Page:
Instrumental Music Program

There is international consensus on the value of music education within our society, especially at school level. Considerable research has been carried out around the world verifying this. As early as the 1950s, a series of experiments carried out in Hungary researched the impact of learning music at primary school. This study, like the many that followed it, produced consistently positive data on the benefits of a musical education. 

Music Increases Memory

Music students show evidence of greater memory capacity. This is an important quality for students to develop to enable higher academic achievement. 

Music Improves Reasoning Capacity

In the studies carried out, students who learnt music gained enhanced comprehension skills. A far greater percentage of music students understood a story they were asked to read compared with non-music students. 

Music Improves Time Management and Organisation

 Music students are required to sufficiently organise themselves to attend lessons, band rehearsals and performances. This expectation of time and equipment management assists children to develop basic life skills. Music students develop and improve these skills over time with the benefits reflected in their academic achievement and success later in life.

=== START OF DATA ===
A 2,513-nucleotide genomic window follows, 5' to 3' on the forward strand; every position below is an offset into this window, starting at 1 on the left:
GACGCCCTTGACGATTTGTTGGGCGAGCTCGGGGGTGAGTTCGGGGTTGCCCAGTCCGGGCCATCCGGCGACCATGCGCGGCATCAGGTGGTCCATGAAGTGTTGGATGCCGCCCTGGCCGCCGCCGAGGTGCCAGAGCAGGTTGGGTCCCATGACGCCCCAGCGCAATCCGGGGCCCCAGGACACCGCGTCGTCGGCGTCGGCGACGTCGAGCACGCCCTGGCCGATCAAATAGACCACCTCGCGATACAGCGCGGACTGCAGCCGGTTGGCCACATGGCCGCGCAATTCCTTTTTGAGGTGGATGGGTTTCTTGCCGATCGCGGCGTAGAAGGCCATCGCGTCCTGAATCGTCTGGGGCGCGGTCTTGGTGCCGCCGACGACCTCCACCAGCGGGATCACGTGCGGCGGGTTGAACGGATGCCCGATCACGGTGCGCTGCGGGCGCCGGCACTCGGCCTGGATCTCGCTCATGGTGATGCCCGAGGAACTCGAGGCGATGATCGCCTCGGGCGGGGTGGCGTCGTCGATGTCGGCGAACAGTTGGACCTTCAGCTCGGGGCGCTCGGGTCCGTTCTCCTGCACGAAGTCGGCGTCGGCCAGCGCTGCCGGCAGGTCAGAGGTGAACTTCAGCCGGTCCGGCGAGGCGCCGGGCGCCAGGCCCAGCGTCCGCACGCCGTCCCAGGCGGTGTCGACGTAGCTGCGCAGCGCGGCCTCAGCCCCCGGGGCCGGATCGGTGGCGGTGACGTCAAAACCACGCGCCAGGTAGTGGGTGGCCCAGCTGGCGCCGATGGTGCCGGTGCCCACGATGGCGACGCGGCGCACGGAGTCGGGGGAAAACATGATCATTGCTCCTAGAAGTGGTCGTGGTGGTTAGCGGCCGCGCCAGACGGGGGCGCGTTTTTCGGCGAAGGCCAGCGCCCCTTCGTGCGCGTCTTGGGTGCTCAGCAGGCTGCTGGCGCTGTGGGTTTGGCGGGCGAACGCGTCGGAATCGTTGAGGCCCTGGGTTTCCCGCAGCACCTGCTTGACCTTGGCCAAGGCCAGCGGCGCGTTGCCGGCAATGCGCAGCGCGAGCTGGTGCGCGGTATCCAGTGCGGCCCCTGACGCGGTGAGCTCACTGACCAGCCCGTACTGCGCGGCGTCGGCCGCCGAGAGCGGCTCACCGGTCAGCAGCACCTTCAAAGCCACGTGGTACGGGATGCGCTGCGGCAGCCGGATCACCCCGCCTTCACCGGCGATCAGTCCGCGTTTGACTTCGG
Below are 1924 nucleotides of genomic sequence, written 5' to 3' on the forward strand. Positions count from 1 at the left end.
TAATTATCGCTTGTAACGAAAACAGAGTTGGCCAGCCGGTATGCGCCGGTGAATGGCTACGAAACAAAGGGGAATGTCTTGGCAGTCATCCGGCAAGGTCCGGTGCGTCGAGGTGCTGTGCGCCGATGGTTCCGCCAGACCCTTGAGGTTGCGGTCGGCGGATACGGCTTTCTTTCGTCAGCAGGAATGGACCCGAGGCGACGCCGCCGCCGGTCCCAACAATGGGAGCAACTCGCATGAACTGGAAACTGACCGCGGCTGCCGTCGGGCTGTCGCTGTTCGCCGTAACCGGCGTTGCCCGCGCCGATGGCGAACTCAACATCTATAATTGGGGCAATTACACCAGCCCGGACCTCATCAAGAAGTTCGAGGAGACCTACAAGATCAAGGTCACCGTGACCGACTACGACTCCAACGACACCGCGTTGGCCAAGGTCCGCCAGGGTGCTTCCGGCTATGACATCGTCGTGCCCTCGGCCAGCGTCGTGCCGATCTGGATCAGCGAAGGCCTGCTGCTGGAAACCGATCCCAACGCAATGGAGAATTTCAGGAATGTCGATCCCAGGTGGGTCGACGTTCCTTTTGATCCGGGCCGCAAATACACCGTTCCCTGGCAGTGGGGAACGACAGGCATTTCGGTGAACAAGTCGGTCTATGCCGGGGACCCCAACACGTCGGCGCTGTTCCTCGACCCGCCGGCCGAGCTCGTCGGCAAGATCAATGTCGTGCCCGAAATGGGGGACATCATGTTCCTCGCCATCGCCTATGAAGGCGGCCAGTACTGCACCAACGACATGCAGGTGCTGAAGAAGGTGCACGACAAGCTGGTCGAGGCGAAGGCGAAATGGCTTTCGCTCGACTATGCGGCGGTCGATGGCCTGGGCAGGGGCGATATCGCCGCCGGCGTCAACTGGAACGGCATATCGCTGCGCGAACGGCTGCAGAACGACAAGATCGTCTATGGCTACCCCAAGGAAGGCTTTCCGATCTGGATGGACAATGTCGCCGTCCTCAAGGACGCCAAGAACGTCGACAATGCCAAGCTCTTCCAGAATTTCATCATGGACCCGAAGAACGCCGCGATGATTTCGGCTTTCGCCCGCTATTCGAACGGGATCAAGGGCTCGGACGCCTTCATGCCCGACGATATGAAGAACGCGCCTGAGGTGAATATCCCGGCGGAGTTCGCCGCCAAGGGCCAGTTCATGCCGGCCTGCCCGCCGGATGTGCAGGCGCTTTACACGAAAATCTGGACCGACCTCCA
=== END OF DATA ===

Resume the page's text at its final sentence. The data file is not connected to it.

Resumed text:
Music Fosters the Development of Team Skills

Music seeks to improve the student’s team skills, especially when the student is part of an instrumental music program where they are a member of the band and other ensemble groups. As in other team activities, all members have a role to play. All members are important and must learn to work as a team. A recent survey in the USA showed that an average of 20% of high school students are enrolled in an instrumental music program. Look at these figures! The survey revealed that 80% of the academic awards were consistently gained by this 20% group of music students.